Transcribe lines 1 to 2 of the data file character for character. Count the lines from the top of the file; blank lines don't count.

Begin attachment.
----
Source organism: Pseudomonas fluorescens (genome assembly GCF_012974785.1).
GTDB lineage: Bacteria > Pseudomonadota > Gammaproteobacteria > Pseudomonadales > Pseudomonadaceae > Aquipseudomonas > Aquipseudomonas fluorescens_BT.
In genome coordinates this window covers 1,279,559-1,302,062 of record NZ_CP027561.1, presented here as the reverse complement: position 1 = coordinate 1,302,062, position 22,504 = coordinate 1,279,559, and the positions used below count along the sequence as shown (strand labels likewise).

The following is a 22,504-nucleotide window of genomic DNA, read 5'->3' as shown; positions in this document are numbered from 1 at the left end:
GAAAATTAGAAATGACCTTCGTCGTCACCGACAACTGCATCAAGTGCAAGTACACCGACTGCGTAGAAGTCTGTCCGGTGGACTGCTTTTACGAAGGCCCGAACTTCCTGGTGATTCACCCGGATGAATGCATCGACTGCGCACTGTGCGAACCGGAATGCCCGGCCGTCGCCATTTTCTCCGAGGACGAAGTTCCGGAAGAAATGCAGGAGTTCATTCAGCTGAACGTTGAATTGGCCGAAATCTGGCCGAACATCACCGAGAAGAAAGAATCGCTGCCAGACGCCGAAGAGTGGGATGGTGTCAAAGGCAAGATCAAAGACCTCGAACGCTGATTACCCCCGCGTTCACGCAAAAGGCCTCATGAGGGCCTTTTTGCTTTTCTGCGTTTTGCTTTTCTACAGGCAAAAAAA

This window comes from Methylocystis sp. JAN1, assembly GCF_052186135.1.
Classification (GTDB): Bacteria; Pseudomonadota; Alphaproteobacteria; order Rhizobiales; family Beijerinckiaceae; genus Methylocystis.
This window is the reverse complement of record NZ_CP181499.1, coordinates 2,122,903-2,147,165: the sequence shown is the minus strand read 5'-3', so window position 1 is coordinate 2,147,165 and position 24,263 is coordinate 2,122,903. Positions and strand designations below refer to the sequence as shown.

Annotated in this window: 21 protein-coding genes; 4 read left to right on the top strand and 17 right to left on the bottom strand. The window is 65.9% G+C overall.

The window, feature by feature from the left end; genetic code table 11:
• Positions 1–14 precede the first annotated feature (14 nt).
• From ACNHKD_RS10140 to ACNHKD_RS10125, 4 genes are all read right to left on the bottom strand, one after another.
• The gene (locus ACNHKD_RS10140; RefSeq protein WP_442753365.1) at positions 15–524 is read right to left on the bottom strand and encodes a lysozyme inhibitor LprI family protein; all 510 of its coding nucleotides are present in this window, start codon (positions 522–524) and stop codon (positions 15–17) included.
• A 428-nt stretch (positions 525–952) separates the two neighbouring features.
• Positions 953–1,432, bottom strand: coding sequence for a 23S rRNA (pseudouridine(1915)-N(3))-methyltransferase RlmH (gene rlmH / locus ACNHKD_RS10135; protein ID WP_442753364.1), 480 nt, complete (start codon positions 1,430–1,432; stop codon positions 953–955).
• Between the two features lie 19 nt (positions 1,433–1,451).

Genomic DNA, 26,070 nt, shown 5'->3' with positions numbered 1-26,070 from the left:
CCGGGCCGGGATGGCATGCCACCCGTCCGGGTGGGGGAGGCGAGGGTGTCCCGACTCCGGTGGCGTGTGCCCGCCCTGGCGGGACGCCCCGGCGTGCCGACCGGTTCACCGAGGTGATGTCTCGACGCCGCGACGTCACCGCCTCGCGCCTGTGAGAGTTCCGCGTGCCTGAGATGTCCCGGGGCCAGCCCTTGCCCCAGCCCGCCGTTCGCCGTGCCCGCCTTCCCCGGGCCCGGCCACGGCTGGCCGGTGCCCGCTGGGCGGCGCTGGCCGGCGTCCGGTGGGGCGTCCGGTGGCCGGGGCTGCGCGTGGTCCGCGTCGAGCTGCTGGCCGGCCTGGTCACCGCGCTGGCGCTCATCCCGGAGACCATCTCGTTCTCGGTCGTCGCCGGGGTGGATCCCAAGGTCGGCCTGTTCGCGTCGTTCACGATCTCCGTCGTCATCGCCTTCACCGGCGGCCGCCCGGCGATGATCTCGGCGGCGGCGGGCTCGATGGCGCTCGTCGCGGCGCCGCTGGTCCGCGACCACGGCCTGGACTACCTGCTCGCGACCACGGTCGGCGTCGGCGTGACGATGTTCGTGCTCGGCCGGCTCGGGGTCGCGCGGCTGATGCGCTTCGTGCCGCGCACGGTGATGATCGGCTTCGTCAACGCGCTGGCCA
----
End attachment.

Source organism: Pseudomonas fluorescens (genome assembly GCF_012974785.1).
GTDB lineage: Bacteria > Pseudomonadota > Gammaproteobacteria > Pseudomonadales > Pseudomonadaceae > Aquipseudomonas > Aquipseudomonas fluorescens_BT.